|US8940605||12 août 2011||27 janv. 2015||Power Integrations, Inc.||Method of fabricating a high-voltage transistor with an extended drain structure|
|US9065340||9 déc. 2013||23 juin 2015||Power Integrations, Inc.||Method and apparatus for implementing a power converter input terminal voltage discharge circuit|
|US9331195||13 janv. 2014||3 mai 2016||Taiwan Semiconductor Manufacturing Company, Ltd.||Source tip optimization for high voltage transistor devices which includes a P-body extension region|
|US20040207012 *||5 mai 2004||21 oct. 2004||Power Integrations, Inc.||High-voltage transistor with multi-layer conduction region|
|US20040217419 *||3 juin 2004||4 nov. 2004||Power Integrations, Inc.||High-voltage transistor with multi-layer conduction region|
|US20050167749 *||3 févr. 2005||4 août 2005||Power Integrations, Inc.||High-voltage vertical transistor with edge termination structure|
|US20070293002 *||29 mai 2007||20 déc. 2007||Power Intergrations, Inc.||Method of fabricating a high-voltage transistor with an extended drain structure|
|US20080197397 *||16 févr. 2007||21 août 2008||Power Integrations, Inc.||Checkerboarded high-voltage vertical transistor layout|
|US20080197417 *||16 févr. 2007||21 août 2008||Power Integrations, Inc.||Segmented pillar layout for a high-voltage vertical transistor|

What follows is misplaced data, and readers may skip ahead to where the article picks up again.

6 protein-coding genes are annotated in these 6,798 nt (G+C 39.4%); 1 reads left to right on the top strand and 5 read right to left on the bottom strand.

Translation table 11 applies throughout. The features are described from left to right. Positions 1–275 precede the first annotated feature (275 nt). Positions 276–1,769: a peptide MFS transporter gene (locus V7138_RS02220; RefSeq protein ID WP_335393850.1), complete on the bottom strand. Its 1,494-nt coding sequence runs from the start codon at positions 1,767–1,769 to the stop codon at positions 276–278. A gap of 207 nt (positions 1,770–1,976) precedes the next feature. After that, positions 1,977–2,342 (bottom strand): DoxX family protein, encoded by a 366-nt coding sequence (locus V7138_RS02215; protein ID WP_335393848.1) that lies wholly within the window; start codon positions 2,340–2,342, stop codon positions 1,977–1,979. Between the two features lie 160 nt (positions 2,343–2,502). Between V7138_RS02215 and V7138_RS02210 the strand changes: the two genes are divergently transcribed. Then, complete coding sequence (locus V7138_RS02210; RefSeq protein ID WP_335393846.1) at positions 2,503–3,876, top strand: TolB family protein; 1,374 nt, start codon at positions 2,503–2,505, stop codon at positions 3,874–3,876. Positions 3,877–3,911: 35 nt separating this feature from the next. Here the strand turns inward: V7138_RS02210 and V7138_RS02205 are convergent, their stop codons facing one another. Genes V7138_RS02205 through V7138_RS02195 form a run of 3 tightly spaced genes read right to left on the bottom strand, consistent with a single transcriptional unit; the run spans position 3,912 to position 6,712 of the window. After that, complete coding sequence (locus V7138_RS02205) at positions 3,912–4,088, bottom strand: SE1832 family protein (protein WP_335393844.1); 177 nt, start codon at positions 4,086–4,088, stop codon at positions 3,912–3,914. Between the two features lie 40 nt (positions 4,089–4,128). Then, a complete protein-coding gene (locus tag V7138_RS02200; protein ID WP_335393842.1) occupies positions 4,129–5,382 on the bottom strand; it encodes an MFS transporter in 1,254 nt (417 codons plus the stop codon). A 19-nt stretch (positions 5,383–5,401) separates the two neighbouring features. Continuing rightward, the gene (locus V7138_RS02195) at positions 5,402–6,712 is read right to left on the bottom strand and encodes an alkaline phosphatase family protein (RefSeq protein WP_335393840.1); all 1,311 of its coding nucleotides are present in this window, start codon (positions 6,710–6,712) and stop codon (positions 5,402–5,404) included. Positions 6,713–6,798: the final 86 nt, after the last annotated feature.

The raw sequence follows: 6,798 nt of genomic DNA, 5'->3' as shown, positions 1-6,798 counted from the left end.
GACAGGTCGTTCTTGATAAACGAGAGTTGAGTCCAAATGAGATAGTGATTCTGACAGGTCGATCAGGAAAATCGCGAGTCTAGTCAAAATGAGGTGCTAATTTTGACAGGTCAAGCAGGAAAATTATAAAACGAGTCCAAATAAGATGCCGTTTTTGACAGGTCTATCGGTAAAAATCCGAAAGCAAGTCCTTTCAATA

|US20090061585 *||24 oct. 2008||5 mars 2009||Power Integrations, Inc.||High-voltage vertical transistor with a multi-gradient drain doping profile|
|US20090096072 *||15 oct. 2007||16 avr. 2009||Power Integrations, Inc.||Package for a power semiconductor device|
|US20090233407 *||18 avr. 2009||17 sept. 2009||Power Integrations, Inc.||Method of fabricating a high-voltage transistor with an extended drain structure|
|US20100155831 *||20 déc. 2008||24 juin 2010||Power Integrations, Inc.||Deep trench insulated gate bipolar transistor|
|US20110024185 *||31 juil. 2009||3 févr. 2011||Power Integrations, Inc.||Power semiconductor package with bottom surface protrusions|
|US20110025278 *||31 juil. 2009||3 févr. 2011||Power Integrations, Inc.||Method and apparatus for implementing a power converter input terminal voltage discharge circuit|
|US20110073942 *||29 sept. 2009||31 mars 2011||Power Integrations, Inc.||High-voltage transistor structure with reduced gate capacitance|